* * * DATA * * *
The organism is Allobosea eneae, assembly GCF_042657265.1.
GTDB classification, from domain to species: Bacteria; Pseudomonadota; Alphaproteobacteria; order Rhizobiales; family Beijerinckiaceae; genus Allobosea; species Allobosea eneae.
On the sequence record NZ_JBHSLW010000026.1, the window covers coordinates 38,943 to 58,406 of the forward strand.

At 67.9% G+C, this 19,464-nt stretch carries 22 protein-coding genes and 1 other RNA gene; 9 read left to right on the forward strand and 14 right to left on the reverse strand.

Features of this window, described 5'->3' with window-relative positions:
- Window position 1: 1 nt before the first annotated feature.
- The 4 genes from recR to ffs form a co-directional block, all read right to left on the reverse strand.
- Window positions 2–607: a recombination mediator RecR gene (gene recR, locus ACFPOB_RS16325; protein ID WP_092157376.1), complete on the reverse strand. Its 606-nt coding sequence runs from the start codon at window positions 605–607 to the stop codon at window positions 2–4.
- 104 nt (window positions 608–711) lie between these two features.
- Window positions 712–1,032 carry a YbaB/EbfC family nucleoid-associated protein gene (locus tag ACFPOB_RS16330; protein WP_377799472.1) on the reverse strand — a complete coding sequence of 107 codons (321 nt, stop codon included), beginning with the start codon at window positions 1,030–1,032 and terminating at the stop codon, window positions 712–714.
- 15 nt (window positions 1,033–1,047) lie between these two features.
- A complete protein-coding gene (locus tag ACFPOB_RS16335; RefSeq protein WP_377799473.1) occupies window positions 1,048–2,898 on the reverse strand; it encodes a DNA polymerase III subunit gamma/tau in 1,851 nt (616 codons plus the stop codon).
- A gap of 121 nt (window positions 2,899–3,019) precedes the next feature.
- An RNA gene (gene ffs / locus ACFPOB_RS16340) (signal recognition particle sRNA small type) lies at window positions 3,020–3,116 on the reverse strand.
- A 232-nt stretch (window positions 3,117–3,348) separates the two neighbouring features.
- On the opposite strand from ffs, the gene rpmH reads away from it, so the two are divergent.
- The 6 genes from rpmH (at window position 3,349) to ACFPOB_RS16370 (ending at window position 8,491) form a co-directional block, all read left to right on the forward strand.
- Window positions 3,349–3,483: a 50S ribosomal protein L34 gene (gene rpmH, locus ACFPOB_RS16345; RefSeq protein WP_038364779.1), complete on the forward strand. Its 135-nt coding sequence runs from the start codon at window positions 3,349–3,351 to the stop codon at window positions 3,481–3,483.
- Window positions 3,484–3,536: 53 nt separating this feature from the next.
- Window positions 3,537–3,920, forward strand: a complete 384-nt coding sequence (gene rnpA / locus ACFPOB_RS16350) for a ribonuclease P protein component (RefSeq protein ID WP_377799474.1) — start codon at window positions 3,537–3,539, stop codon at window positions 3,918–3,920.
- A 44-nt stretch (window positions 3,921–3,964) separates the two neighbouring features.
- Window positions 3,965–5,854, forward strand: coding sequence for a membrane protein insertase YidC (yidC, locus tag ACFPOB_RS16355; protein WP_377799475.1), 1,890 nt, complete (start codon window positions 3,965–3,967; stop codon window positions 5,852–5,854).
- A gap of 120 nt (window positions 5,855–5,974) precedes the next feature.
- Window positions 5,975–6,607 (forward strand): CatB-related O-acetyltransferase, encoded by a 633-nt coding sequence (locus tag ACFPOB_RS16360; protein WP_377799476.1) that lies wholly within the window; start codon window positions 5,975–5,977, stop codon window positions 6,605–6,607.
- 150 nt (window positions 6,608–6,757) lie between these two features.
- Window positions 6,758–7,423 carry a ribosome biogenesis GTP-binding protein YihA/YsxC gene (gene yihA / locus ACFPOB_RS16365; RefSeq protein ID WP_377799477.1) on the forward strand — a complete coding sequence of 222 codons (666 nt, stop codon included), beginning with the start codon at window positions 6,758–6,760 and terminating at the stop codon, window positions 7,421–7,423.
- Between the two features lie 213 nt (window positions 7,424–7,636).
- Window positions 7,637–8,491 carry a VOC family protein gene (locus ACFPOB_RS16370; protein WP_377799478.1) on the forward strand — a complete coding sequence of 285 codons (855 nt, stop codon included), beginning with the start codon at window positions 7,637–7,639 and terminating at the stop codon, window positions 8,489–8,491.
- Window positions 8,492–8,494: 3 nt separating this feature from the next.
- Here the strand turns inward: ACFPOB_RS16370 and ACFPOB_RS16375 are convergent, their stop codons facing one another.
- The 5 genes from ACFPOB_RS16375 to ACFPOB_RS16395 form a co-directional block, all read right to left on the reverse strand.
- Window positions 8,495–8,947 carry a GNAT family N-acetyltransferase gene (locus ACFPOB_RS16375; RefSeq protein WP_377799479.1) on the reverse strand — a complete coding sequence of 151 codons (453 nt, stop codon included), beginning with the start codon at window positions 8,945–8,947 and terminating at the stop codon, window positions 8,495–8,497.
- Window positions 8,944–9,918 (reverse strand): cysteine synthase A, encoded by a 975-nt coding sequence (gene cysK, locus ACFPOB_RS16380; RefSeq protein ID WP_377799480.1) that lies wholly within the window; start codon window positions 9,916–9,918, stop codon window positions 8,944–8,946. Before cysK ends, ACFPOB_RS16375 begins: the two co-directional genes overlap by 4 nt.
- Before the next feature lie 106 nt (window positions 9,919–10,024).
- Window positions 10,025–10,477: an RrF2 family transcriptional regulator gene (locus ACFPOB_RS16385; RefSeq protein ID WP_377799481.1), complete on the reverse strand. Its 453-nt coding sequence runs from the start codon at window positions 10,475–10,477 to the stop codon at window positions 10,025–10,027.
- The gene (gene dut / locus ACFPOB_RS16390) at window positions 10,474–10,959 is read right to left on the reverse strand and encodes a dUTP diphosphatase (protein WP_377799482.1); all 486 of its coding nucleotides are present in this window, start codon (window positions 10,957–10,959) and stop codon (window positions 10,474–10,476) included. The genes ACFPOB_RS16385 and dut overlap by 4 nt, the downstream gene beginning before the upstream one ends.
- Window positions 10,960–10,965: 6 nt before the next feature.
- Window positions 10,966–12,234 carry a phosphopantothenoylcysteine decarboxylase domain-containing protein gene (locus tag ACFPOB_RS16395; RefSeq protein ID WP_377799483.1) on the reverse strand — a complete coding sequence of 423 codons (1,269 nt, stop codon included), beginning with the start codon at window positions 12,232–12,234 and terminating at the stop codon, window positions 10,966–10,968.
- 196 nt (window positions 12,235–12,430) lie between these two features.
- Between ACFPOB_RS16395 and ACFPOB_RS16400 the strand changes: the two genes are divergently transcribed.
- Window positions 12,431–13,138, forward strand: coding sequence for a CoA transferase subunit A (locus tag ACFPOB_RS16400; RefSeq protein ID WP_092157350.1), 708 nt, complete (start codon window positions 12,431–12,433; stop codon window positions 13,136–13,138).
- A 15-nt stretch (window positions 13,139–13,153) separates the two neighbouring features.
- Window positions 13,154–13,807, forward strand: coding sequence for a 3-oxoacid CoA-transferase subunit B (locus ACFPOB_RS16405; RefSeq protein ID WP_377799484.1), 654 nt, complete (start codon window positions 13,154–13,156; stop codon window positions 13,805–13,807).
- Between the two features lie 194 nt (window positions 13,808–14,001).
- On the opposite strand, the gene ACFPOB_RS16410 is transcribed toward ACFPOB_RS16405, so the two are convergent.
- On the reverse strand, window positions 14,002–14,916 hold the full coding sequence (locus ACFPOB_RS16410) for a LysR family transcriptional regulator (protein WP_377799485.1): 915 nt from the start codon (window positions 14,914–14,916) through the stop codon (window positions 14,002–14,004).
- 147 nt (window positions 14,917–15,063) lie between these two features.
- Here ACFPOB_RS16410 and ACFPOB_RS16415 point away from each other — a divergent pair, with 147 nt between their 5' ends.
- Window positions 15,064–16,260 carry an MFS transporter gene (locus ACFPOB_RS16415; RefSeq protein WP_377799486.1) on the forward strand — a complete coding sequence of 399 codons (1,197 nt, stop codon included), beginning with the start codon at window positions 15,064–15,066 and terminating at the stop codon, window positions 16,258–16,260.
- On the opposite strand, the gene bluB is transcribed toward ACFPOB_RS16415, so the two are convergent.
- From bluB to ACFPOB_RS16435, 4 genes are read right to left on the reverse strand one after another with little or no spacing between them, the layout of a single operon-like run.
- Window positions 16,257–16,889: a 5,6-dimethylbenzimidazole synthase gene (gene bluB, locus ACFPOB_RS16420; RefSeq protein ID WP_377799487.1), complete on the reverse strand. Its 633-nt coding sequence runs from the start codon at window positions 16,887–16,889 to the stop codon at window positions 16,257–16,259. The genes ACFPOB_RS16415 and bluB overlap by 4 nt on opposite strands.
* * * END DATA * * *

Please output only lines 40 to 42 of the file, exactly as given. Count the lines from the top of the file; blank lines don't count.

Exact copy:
- Between ACFPOB_RS16395 and ACFPOB_RS16400 the strand changes: the two genes are divergently transcribed.
- Window positions 12,431–13,138, forward strand: coding sequence for a CoA transferase subunit A (locus tag ACFPOB_RS16400; RefSeq protein ID WP_092157350.1), 708 nt, complete (start codon window positions 12,431–12,433; stop codon window positions 13,136–13,138).
- A 15-nt stretch (window positions 13,139–13,153) separates the two neighbouring features.